Just like we all have different wants, needs and environments that help us thrive, each houseplant has a perfect environment where it will grow its best. Conservatories usually receive plenty of sun due to their large windows. So, here are some of the best houseplants to grow in your conservatory.
Tricks to know
The atmosphere in conservatories in the summer may be warm from the sun but they can also become dry and have low levels of humidity. Some plants may suit this; however, others will appreciate more humid surroundings.
Therefore, it’s useful to position those plants on humidity trays that are filled with water and pebbles, as well as misting leaves or investing in a humidifier.
1. Sarracenia (pitcher plant)
First are these intriguing, carnivorous plants that thrive in the sun making them a good houseplant fit for the conservatory.
The soil needs to be kept constantly moist and allowed to drain to avoid root rot. Bear in mind that these plants can be sensitive to the chemicals in tap water, so using rainwater or distilled water is recommended. Install a water-butt to have a constant supply of rainwater.
2. Strelitzia reginae (bird of paradise)
A beautifully distinctive plant with colourful flowers, these are sure to bring a touch of the tropics to your conservatory.
With lots of sunlight exposure to help it flower and well-drained soil that is kept consistently moist, the bird of paradise will thrive in your conservatory.
3. Cacti and succulents
Most cacti and succulents will thrive in the warm and sunny spot of a conservatory, as they will be able to tolerate the heat in summer and will be able to withstand the cooler temperatures through winter.
Another bonus is that they are low maintenance so you can enjoy their beauty without them demanding much.
4. Saintpaulia (African violets)
African violets will bloom best in medium to bright indirect light, in fact for the best blooms about 10-14 hours of bright but indirect light is ideal. These plants will without a doubt add something special to your room with their deep purple flowers, but in return they will ask for care when watering.
Use water that is tepid and has been left to stand for 48 hours, ensuring only the soil is watered rather than the foliage because this can cause damage.
Next is the Bougainvillea, which has vibrant coloured bracts that will provide your conservatory with an exotic edge.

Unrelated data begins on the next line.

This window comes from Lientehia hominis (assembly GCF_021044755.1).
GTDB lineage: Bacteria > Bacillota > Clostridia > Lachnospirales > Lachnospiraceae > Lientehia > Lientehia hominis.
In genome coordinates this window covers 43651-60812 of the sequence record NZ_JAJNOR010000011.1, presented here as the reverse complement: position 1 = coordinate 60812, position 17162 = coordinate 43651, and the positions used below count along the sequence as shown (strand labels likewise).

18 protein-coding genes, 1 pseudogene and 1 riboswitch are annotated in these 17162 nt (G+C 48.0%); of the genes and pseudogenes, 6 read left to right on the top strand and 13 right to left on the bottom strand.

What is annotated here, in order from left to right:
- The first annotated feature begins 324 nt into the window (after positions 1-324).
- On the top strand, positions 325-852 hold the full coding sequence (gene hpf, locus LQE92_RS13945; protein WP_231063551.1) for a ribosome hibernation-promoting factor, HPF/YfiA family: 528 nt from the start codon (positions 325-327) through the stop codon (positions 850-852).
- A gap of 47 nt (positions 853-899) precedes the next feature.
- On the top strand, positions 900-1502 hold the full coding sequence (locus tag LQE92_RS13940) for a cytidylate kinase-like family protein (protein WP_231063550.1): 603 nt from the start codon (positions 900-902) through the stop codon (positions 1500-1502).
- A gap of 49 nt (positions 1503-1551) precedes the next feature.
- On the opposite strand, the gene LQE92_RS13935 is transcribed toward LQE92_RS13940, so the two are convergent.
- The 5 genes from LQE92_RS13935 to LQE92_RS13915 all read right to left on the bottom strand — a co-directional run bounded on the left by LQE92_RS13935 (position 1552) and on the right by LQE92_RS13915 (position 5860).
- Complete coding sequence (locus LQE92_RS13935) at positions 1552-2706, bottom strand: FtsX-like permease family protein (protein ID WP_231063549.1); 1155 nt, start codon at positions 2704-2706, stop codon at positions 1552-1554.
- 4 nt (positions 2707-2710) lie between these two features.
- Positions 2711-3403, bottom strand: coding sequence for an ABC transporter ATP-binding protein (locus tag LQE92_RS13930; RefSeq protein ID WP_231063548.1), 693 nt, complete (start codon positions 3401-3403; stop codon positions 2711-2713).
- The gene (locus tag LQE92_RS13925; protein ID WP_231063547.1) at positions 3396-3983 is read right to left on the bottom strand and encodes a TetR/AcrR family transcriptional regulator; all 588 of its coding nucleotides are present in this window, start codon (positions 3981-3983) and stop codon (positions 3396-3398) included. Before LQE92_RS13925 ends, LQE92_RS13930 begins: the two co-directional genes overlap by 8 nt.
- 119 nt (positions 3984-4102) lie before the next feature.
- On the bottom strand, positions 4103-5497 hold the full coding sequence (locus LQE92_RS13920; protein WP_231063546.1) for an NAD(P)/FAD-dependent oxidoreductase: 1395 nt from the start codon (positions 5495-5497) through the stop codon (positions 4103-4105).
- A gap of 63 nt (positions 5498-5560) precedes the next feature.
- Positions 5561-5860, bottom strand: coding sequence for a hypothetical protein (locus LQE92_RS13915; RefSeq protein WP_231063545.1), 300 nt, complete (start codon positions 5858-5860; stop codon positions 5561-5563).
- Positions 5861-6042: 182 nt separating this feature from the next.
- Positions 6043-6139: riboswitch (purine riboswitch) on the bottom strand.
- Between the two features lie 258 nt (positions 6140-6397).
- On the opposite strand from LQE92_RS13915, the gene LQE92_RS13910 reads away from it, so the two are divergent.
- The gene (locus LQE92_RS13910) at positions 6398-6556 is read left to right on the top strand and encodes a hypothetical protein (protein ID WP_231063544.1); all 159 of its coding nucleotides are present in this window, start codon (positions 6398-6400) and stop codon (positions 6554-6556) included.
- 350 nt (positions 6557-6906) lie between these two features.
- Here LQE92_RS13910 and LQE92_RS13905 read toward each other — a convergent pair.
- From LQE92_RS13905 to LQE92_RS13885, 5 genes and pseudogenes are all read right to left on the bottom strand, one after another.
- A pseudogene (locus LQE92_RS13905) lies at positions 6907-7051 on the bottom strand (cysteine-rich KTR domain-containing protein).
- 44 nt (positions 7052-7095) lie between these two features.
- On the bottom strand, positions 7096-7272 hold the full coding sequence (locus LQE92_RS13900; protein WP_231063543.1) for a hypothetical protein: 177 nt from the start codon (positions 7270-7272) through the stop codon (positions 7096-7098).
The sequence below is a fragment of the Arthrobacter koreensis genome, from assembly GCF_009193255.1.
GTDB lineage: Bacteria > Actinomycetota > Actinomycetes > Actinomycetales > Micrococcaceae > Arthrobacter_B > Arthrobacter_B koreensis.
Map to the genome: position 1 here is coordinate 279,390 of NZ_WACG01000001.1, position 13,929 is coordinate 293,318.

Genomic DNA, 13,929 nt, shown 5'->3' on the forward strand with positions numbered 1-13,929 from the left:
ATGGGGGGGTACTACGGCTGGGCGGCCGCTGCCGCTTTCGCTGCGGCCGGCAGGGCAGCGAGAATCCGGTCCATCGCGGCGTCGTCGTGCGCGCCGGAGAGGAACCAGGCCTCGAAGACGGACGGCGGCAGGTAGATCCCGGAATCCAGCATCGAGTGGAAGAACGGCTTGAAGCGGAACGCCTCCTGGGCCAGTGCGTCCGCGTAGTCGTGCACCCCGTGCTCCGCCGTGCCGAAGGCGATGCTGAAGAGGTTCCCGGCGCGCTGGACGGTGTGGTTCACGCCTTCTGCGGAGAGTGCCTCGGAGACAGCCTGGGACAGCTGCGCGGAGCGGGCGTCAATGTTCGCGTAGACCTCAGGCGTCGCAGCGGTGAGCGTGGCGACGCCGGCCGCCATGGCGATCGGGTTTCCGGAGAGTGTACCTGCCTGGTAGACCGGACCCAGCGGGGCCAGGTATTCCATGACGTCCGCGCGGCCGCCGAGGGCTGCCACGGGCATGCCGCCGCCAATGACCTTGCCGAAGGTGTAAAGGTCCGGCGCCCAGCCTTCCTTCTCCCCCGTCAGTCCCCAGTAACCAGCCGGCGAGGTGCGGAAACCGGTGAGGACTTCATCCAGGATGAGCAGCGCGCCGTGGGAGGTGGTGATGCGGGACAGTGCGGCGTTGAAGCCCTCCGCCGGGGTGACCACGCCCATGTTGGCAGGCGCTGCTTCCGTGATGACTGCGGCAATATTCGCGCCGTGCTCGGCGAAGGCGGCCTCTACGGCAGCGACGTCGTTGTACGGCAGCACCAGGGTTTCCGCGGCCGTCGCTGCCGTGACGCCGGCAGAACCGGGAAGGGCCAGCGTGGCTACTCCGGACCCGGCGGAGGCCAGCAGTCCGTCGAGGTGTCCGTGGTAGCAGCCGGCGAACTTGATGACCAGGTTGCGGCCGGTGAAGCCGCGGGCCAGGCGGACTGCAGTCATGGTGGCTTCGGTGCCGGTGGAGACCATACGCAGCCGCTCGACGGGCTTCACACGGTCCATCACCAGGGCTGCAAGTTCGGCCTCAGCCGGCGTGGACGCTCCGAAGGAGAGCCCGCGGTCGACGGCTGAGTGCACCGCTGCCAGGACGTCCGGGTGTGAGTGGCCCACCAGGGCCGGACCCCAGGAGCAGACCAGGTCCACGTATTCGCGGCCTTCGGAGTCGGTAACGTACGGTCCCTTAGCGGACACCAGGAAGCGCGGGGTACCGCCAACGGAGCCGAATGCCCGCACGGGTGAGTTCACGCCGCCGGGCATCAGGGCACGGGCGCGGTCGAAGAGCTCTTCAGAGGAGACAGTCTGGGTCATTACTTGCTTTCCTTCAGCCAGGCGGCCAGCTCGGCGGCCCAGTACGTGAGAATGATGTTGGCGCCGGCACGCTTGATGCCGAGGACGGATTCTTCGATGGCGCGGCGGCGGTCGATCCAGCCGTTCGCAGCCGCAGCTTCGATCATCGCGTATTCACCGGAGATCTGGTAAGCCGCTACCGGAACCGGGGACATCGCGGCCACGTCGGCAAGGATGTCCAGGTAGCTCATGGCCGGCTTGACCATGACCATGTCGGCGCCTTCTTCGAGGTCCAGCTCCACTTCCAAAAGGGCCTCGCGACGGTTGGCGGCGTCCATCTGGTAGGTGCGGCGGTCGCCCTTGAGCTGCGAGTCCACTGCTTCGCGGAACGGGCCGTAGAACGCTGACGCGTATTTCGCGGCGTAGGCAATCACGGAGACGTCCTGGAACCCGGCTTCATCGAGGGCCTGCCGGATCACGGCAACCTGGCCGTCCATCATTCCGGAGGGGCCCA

Having these brightly coloured plants climbing in your room will guarantee a spectacular display, just ensure there is support in place for them to grow their best.
6. Streptocarpus (Cape primroses)
Another flowering favourite, Cape primroses are well suited to a greenhouse or conservatory but will need partial shade and good amount of ventilation.
The trumpet shaped blooms can be found in various shades including purple, pink, red, white and bicolours too.
7. Ficus cyathistipula (African fig tree)
The next houseplant for your conservatory is the African fig. The long-rounded leaves of this upright fig create a wonderful structure to add to your room.
As a tough and quite undemanding plant, they are a worthy addition. Although they are suitable for conservatories, they are also tolerant of low light, so can also be used in North facing positions.
8. Salvia nemorosa (Balkan clary) ‘Caradonna’
Reliable, long flowering plants if given well drained soil and full sun. They’ll reward you with beautiful deep, dark purple very upright flower stems between June and August and look good placed in the middle or even front of border.
- Flowers in summer
- Fully hardy
- Grows up to 50cm tall
- Moist but well-drained
- Full sun or partial shade
- Exposed or sheltered
9. Senecio rowleyanus (string of pearls)
This plant needs plenty of light to allow the fascinating cascading pearls to thrive. In addition, it is a succulent, so is drought tolerant and doesn’t need too much watering.
Instead, let the soil dry out before watering again. If the beads begin to shrivel, this is a sign that it needs more water.
Lastly, is a showy tropical climber that has brightly coloured trumpet-shaped flowers. Pick a partially shaded spot in the conservatory with a humid atmosphere and your Mandevilla will grow happily.
With a framework as support, these plants can grow to be large, so pruning may be necessary to keep them looking great.
So, fill your conservatory with houseplants that will thrive in that environment. To find out more about houseplants, you can order my book My Houseplant Changed My Life here.
David Domoney is a Chartered Horticulturalist, Broadcaster, and Author. David has worked with a number of the UK’s leading garden retailers as a plant buyer and strategic consultant. With more than 30 years experience, in horticulture, David is as passionate about plants now as he was when he bought his first plant at a village fete.
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